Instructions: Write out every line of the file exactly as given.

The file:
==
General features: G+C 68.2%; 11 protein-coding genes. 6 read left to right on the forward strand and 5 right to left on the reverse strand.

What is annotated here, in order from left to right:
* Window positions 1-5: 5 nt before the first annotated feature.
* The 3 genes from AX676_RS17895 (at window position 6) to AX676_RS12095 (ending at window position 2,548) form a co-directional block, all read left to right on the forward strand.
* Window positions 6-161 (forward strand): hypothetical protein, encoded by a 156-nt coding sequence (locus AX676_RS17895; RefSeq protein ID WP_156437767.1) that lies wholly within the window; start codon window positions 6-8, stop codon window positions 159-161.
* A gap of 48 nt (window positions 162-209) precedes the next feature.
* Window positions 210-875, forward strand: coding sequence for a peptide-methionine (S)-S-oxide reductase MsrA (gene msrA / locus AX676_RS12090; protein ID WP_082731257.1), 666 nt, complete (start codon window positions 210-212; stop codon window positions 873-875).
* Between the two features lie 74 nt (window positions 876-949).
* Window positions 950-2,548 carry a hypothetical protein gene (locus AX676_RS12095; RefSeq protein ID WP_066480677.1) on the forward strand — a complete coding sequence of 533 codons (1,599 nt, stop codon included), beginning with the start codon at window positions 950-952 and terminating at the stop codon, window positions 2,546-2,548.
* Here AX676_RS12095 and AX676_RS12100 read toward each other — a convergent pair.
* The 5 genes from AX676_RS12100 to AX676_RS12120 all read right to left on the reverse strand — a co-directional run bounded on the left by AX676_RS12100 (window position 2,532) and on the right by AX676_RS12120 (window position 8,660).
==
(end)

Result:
General features: G+C 68.2%; 11 protein-coding genes. 6 read left to right on the forward strand and 5 right to left on the reverse strand.

What is annotated here, in order from left to right:
* Window positions 1-5: 5 nt before the first annotated feature.
* The 3 genes from AX676_RS17895 (at window position 6) to AX676_RS12095 (ending at window position 2,548) form a co-directional block, all read left to right on the forward strand.
* Window positions 6-161 (forward strand): hypothetical protein, encoded by a 156-nt coding sequence (locus AX676_RS17895; RefSeq protein ID WP_156437767.1) that lies wholly within the window; start codon window positions 6-8, stop codon window positions 159-161.
* A gap of 48 nt (window positions 162-209) precedes the next feature.
* Window positions 210-875, forward strand: coding sequence for a peptide-methionine (S)-S-oxide reductase MsrA (gene msrA / locus AX676_RS12090; protein ID WP_082731257.1), 666 nt, complete (start codon window positions 210-212; stop codon window positions 873-875).
* Between the two features lie 74 nt (window positions 876-949).
* Window positions 950-2,548 carry a hypothetical protein gene (locus AX676_RS12095; RefSeq protein ID WP_066480677.1) on the forward strand — a complete coding sequence of 533 codons (1,599 nt, stop codon included), beginning with the start codon at window positions 950-952 and terminating at the stop codon, window positions 2,546-2,548.
* Here AX676_RS12095 and AX676_RS12100 read toward each other — a convergent pair.
* The 5 genes from AX676_RS12100 to AX676_RS12120 all read right to left on the reverse strand — a co-directional run bounded on the left by AX676_RS12100 (window position 2,532) and on the right by AX676_RS12120 (window position 8,660).